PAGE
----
As you would expect from any Ratchet and Clank game, there is wealth to see and do, from precarious platforming to plenty of cacophonous combat and it is all presented in the usual style. Ratchet and Clank: All 4 One shines quality in presentation and certainly could be the funniest edition to the series, but the worlds, animation and styling have all been marred by an experience so focused on other things. The biggest culprit of which is the camera.

The second biggest change to the series is the camera is now placed in a fixed position to better capture the action of all four players in one go. Once a great cinematic staple of the series, the camera in All 4 One  never gets the balance right between action and context. Platforms can be hidden behind where the camera refuses to go and routes blocked until the last minute when the camera decides to move on. At times this makes the exploration and enjoyment of the world an unrewarding affair. As if controlled by an overactive director, the camera always tracks the player out in front to help keep the action going, though this is often to the disadvantage to those who are either struggling with platforming elements or others who want to take their time to explore.

Level design is also lacklustre when in the shadow of the franchise, as everything is designed to be inhabited by four players. If you’re looking to play on your own, you’ll find that the world feels soulless and empty. The wide expanses of platforms and the huge vistas on which to do battle are the perfect size for four, but never feel home to someone who wants to keep the experience to themselves. Constantly the design never accounts for the solo player. Even the over game commentary refers to all four characters being on screen at once, though when playing alone, they will only join you when needed in cutscences.

Teaming up with a group of people is easy work though. I often hopped online by myself and waited for people to migrate to my game whilst I made my way through several levels. It is hit or miss if you’re going to find people that are willing to perform as part of the team, however. Even though the title exudes the want for unity there is also a staunch competitive element to proceedings, with those collecting the most bolts, killing the most enemies or performing the most co-op actions being declared winner at the end of each stage. Whereas in games like Little Big Planet, these moments to collect and horde were well balanced and used to break up the pace. In Ratchet and Clank: All 4 One however, the bolts, enemies and collectables appear with such frequency that more often than not you’ll encounter players more concerned with winning a level than playing as a team.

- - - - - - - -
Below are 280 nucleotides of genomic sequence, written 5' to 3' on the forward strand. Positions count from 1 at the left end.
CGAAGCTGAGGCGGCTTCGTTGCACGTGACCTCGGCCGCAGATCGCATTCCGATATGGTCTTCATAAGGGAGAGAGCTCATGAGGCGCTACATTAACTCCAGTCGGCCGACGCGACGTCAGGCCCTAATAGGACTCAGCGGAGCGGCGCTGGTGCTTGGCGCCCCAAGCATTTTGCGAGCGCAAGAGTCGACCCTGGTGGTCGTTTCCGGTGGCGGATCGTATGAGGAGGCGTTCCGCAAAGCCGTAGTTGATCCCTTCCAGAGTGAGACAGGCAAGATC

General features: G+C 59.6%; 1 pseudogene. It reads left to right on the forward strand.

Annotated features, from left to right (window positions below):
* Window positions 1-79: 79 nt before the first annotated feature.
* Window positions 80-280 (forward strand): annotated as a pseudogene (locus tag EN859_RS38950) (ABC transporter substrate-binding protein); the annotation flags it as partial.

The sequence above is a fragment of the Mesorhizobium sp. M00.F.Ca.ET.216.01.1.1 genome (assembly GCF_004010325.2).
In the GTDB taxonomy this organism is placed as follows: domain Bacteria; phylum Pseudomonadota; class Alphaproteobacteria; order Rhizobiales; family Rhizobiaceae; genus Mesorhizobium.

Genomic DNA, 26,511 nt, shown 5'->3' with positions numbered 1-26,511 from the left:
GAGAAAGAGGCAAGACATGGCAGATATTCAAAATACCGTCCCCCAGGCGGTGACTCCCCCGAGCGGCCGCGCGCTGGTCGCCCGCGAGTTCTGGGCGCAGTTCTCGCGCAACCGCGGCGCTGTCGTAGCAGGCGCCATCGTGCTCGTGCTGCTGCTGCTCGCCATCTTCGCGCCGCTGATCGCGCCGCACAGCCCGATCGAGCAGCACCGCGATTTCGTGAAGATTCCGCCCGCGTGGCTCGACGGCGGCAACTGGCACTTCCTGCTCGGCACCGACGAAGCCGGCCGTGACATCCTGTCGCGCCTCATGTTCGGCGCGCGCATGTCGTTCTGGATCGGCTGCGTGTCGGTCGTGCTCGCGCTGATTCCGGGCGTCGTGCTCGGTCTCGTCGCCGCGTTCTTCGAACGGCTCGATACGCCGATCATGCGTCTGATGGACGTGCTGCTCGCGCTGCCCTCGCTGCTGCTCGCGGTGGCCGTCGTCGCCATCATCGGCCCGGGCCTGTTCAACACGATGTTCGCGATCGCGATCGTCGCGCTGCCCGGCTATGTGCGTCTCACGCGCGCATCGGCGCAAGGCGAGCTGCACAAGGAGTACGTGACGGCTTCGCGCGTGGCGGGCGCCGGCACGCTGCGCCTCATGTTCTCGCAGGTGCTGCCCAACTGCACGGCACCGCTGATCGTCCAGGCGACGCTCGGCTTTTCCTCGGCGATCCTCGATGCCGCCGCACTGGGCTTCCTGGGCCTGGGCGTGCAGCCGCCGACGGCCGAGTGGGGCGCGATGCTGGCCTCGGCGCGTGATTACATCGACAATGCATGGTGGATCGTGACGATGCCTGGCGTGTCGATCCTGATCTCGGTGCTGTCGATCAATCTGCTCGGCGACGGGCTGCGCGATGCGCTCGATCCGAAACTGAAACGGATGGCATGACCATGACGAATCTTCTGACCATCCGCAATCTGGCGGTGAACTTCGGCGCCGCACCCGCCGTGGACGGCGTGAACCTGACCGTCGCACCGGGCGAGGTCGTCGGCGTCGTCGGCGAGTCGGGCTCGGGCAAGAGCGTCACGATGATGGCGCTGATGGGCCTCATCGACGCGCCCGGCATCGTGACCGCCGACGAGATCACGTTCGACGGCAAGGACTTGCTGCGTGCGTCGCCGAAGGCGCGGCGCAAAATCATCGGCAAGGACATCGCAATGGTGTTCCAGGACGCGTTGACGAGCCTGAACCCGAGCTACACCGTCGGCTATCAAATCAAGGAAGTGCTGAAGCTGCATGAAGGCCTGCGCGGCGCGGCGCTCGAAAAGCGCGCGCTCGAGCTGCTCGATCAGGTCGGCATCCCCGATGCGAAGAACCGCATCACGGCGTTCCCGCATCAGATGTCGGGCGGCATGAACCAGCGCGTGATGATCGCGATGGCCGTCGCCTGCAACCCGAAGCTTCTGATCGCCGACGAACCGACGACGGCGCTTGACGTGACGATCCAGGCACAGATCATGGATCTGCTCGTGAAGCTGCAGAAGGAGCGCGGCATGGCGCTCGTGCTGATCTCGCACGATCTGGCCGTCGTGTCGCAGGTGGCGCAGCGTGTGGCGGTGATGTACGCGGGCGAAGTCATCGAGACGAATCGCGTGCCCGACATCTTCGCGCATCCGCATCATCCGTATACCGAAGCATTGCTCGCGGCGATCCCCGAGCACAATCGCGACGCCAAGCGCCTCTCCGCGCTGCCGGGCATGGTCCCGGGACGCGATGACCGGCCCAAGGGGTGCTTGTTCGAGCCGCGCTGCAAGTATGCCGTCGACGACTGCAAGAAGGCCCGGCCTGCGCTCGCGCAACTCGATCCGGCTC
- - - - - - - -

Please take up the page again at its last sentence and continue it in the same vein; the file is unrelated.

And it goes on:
There will be plenty of occasions though that even these selfish online denizens will have to perform co-operative tasks. When playing on your own, these are dealt with by a very competent AI Clank. He is triggered into action whenever a gap needs jumping or enemies need a little trimming down. Of course the best fun comes with three other ‘live’ players on screen to take care of the team tasks. Using the Vac-U to suck up bolts and then hurl a pal over to another platform is mechanically satisfying. Other times you’ll be called to direct a raft in unison and even weapons are more powerful when used together.  There isn’t that much variety in the co-op tasks and you’ll encounter the same ones over and again but they at least prove that Insomniac have included practical and fun team mechanics, even if they quickly become monotonous.